• I'm very sorry about the question. It was very misleading. I've reworded it and added more explanation. Commented Dec 17, 2016 at 0:23
  • 2
    @WidiWidiyanto Lots of people spent time to answer your original question; all these answers have now been rendered obsolete. Please revert this question to the old form, and ask a new one, now reformulated with what you actually wanted to know. This way, the work of the community will not be wasted and perhaps there is someone who is interested in the question as originally asked. Commented Dec 17, 2016 at 1:16
  • @CaptainEmacs Thank you, for the suggestion. I'm really inexperienced with SE. Commented Dec 17, 2016 at 1:28

At some point in the 80's an unsolved problem was given as an exam question to about 200 pupils during the preparation for the international mathematical olympiad. It was judged as a problem where a good idea could give a rather simple solution. More than 20 years later the problem was solved, and the solution required heavy machinery. On a lower level the same was done using bonus questions on homework sheets. I remember that one exercise in logic asked for a statement equivalent to P=NP, and one sheet in number theory for the Birch Swynnertion-Dyer conjecture. Needless to say, none of these were successful.

So what you propose has been done before, and it didn't work.

  • That does not seem to be OP's situation.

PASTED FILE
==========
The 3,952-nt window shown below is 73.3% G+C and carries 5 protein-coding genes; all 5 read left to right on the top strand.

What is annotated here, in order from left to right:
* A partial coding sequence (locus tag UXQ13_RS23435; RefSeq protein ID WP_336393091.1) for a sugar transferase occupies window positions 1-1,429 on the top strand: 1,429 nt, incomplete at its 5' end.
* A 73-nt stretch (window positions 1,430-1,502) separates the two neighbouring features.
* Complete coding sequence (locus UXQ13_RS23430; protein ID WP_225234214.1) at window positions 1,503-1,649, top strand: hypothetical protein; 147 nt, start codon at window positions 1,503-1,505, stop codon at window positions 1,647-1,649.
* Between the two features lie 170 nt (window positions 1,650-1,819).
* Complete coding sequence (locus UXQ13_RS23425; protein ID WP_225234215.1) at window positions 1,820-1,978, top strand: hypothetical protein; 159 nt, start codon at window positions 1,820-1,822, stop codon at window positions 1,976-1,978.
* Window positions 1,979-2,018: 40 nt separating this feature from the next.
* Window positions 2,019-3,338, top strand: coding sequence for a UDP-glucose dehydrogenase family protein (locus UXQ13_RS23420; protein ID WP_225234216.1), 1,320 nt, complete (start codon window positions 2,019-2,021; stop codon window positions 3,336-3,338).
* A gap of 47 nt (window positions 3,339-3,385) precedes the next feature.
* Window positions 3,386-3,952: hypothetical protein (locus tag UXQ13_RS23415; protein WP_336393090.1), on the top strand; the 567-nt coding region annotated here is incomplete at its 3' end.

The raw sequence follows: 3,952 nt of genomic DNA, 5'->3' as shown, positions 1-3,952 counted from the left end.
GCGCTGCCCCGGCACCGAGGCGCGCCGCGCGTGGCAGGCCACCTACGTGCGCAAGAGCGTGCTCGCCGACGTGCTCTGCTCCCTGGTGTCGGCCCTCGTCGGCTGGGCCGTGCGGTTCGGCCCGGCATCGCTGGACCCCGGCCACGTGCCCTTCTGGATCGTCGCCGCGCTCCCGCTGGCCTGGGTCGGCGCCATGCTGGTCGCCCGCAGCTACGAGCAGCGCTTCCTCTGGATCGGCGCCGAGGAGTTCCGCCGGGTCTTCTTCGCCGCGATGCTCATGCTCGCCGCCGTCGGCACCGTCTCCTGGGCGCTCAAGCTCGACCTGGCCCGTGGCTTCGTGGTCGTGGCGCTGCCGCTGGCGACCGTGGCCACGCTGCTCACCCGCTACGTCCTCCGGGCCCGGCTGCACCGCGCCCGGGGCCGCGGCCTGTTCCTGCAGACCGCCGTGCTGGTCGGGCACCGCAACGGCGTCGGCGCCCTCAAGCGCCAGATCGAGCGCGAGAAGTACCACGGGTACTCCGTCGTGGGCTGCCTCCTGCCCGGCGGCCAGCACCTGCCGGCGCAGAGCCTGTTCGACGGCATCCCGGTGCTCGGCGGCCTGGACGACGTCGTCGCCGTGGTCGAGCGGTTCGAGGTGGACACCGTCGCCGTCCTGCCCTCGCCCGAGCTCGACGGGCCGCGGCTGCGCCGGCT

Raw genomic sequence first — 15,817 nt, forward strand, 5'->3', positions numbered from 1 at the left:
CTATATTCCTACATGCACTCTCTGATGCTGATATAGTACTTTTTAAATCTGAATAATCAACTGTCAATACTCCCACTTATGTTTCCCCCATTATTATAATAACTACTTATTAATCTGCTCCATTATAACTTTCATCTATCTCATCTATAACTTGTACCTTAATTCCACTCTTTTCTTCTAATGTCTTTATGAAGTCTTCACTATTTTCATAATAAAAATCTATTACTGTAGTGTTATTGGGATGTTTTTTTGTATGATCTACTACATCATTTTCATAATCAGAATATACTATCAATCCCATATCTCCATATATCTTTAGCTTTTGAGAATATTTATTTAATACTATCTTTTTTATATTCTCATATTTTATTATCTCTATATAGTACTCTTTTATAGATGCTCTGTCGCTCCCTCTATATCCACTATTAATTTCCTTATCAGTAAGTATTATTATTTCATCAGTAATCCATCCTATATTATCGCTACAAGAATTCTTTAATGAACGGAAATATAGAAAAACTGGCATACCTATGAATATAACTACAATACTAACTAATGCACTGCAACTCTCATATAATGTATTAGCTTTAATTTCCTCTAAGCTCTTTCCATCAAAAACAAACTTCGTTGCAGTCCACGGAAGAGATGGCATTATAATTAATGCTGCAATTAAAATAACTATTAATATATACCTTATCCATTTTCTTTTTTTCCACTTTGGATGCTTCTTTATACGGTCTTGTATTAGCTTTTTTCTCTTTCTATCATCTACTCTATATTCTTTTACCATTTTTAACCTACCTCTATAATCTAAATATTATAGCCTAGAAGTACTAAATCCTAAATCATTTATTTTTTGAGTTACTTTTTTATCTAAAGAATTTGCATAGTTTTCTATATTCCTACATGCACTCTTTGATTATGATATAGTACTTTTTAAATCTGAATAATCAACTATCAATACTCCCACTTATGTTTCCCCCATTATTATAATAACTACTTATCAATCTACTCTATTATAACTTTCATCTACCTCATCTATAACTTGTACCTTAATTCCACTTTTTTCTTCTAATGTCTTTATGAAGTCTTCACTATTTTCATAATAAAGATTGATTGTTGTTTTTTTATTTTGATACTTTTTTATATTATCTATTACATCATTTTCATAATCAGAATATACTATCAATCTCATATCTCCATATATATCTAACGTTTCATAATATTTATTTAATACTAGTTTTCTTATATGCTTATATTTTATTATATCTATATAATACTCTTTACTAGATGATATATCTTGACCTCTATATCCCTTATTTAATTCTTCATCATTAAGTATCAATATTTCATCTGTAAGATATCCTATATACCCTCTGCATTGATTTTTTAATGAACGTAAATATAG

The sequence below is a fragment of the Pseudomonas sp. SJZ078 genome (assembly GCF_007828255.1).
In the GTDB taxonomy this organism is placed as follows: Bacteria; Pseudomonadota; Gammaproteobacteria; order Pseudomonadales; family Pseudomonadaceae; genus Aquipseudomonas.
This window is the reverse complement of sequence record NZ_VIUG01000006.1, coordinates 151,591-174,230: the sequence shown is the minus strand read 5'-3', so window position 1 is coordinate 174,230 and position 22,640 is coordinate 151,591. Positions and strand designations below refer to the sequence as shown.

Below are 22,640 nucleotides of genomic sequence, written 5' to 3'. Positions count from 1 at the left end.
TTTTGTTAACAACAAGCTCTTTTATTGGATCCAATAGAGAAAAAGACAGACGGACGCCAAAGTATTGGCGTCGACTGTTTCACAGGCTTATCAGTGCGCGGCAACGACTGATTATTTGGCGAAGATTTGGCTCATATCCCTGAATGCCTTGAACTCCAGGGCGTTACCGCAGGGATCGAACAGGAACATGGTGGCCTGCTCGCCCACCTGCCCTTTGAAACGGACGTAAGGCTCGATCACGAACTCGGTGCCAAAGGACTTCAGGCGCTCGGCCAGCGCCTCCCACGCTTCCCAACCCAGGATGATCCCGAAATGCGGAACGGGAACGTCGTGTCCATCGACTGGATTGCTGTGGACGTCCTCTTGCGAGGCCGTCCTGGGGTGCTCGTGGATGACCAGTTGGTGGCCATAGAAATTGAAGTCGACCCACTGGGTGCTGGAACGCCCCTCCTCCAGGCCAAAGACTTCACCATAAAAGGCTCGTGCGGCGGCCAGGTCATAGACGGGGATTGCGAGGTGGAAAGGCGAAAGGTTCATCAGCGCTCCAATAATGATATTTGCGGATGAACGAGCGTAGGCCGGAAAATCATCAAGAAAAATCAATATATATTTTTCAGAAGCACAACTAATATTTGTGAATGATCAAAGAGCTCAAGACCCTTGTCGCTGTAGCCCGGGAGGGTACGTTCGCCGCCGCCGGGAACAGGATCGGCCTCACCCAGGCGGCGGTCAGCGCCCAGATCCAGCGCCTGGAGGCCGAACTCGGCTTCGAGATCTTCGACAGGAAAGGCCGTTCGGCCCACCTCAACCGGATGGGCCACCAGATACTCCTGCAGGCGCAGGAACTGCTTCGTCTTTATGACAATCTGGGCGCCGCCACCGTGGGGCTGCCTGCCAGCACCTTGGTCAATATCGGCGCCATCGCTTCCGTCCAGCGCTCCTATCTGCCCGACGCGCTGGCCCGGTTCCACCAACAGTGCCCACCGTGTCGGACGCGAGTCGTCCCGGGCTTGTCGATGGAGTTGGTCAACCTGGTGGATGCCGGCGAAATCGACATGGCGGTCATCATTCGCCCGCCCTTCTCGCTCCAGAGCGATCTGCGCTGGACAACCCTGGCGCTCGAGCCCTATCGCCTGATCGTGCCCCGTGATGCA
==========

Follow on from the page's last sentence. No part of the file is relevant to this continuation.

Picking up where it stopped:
– user111388
    Commented Mar 3, 2023 at 9:11

I second the recommendation of using it as a homework question, time and pressure is less than in an exam.

However, if you were still considering posing it as an exam question, I would make it a bonus question, and make it clear that you are giving points not based on whether or not the question is solved 'correctly', since that is likely improbable on an exam, but the students' approach to the problem.

Weighing the value of the question even as a bonus is tricky. Too low of a value won't motivate students enough to solve the problem, and too high of a value will place unnecessary anxiety on students to attempt the problem.


The answer remains the student's IP. The exam setter would be plagarising if they used it without having the student's permission (and probably co-authorship).

  • Permission isn't enough. Permission does not make use non-plagiarism. If it is plagiarised without permission, it is plagiarised with it. Plagiarism has nothing to do with IP.
    – cfr
    Commented Dec 19, 2016 at 4:07